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> 5.  Applications whose job is text processing typically are easier
> working with internal arrays of characters rather than UTF-8
> (but they should still read and write UTF-8 externally!).
> The exact details of which data type you use to hold your
> character values is up to your application.  16-bit integer (if you
> don't care about the new Unicode points), 32-bit integer,
> and even double-precision floating point (if you use Lua)
> are all perfectly fine, with 16-bit being perhaps somewhat
> less than ideal (now that Unicode has bloated some)
> but still more efficient.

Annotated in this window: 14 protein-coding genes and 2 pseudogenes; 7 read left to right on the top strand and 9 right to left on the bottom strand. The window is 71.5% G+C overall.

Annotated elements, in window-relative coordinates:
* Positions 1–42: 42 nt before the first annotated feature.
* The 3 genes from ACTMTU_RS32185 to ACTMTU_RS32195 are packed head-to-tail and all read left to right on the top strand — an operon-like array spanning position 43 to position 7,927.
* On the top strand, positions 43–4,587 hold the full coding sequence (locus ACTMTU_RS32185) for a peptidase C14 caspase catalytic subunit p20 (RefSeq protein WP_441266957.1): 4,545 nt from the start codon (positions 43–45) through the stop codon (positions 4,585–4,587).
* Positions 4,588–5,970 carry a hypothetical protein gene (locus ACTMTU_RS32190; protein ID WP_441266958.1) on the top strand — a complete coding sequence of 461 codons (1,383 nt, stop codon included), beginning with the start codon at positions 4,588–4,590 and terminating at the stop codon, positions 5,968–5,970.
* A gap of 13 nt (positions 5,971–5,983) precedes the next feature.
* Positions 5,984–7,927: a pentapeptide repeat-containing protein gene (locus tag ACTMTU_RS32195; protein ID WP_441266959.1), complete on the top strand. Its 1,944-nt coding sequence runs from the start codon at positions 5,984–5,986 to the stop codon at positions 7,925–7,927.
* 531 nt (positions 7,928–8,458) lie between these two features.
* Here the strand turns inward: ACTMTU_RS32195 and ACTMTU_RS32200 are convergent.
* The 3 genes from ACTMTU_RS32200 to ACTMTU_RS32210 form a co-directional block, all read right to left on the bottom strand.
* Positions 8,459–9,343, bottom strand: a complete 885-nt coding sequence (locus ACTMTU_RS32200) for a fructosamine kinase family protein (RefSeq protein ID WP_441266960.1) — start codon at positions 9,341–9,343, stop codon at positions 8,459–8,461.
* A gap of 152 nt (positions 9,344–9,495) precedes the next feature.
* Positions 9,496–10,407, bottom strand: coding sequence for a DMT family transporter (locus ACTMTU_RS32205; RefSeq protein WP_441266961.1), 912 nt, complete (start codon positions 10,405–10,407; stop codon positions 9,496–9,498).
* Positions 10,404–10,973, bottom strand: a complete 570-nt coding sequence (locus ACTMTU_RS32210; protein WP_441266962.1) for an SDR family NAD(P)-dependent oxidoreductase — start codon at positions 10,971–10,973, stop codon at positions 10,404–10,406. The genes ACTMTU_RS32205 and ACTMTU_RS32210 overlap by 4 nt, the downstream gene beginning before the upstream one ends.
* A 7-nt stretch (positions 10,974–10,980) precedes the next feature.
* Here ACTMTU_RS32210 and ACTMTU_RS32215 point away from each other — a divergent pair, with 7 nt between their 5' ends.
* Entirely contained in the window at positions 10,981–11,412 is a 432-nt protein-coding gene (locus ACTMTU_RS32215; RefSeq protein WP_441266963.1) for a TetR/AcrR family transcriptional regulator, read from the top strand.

I've ported applications that use Lua to platforms with no 64-bit
floating point, so I don't like depending on lua_Number being double.
Fortunately, the Lua use wasn't very pervasive in the program at
the time and the problems were easily worked around.  I'll probably
change lua_Number to float even on x86 ports in the future, to catch
"storing large integers in floats" problems quickly.  (I think it
also makes stack alignment better.)

I certainly didn't mean to suggest that using doubles was a first choice!
But if using arrays of lua_Number would make it easier to interface with
Lua and if lua_Number happened to be double on your system,
then I think it would be fine (albeit surprising) to represent Unicode
code points as doubles.

Certainly that wouldn't *depend* on lua_Number being double, since
Unicode values easily fit in 32-bit numbers for a while yet.